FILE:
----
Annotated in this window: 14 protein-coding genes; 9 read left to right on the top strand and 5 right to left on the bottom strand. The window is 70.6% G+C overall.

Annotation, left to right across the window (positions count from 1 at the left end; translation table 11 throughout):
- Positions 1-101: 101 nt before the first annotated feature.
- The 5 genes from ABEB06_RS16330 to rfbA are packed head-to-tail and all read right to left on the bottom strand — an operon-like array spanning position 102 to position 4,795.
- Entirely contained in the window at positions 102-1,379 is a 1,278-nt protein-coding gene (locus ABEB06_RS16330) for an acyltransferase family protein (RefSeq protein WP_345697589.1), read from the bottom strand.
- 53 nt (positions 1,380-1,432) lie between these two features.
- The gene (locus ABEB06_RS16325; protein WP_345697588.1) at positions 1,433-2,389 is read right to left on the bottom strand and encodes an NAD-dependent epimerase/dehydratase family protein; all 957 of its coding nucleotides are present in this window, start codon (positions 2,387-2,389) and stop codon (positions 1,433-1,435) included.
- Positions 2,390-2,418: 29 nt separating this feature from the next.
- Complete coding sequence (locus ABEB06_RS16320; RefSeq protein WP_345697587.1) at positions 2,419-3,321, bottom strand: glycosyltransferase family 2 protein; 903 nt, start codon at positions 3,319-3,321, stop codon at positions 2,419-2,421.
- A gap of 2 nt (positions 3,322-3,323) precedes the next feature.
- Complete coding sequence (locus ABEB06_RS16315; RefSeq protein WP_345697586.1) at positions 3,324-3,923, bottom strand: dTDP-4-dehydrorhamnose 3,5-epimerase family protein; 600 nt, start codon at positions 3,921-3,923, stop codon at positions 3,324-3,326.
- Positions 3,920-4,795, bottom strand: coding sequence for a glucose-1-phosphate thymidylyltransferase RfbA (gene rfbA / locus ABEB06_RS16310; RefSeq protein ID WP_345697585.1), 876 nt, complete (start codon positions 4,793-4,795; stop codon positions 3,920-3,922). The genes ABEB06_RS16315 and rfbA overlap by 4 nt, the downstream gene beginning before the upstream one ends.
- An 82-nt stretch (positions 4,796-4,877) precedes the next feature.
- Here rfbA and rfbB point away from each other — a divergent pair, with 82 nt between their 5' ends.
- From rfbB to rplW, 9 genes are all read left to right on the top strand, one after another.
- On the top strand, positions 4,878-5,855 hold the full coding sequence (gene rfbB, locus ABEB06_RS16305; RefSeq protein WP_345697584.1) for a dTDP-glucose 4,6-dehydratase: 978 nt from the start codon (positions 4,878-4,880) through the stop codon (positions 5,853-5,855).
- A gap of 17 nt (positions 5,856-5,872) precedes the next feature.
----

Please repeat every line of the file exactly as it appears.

Annotated in this window: 14 protein-coding genes; 9 read left to right on the top strand and 5 right to left on the bottom strand. The window is 70.6% G+C overall.

Annotation, left to right across the window (positions count from 1 at the left end; translation table 11 throughout):
- Positions 1-101: 101 nt before the first annotated feature.
- The 5 genes from ABEB06_RS16330 to rfbA are packed head-to-tail and all read right to left on the bottom strand — an operon-like array spanning position 102 to position 4,795.
- Entirely contained in the window at positions 102-1,379 is a 1,278-nt protein-coding gene (locus ABEB06_RS16330) for an acyltransferase family protein (RefSeq protein WP_345697589.1), read from the bottom strand.
- 53 nt (positions 1,380-1,432) lie between these two features.
- The gene (locus ABEB06_RS16325; protein WP_345697588.1) at positions 1,433-2,389 is read right to left on the bottom strand and encodes an NAD-dependent epimerase/dehydratase family protein; all 957 of its coding nucleotides are present in this window, start codon (positions 2,387-2,389) and stop codon (positions 1,433-1,435) included.
- Positions 2,390-2,418: 29 nt separating this feature from the next.
- Complete coding sequence (locus ABEB06_RS16320; RefSeq protein WP_345697587.1) at positions 2,419-3,321, bottom strand: glycosyltransferase family 2 protein; 903 nt, start codon at positions 3,319-3,321, stop codon at positions 2,419-2,421.
- A gap of 2 nt (positions 3,322-3,323) precedes the next feature.
- Complete coding sequence (locus ABEB06_RS16315; RefSeq protein WP_345697586.1) at positions 3,324-3,923, bottom strand: dTDP-4-dehydrorhamnose 3,5-epimerase family protein; 600 nt, start codon at positions 3,921-3,923, stop codon at positions 3,324-3,326.
- Positions 3,920-4,795, bottom strand: coding sequence for a glucose-1-phosphate thymidylyltransferase RfbA (gene rfbA / locus ABEB06_RS16310; RefSeq protein ID WP_345697585.1), 876 nt, complete (start codon positions 4,793-4,795; stop codon positions 3,920-3,922). The genes ABEB06_RS16315 and rfbA overlap by 4 nt, the downstream gene beginning before the upstream one ends.
- An 82-nt stretch (positions 4,796-4,877) precedes the next feature.
- Here rfbA and rfbB point away from each other — a divergent pair, with 82 nt between their 5' ends.
- From rfbB to rplW, 9 genes are all read left to right on the top strand, one after another.
- On the top strand, positions 4,878-5,855 hold the full coding sequence (gene rfbB, locus ABEB06_RS16305; RefSeq protein WP_345697584.1) for a dTDP-glucose 4,6-dehydratase: 978 nt from the start codon (positions 4,878-4,880) through the stop codon (positions 5,853-5,855).
- A gap of 17 nt (positions 5,856-5,872) precedes the next feature.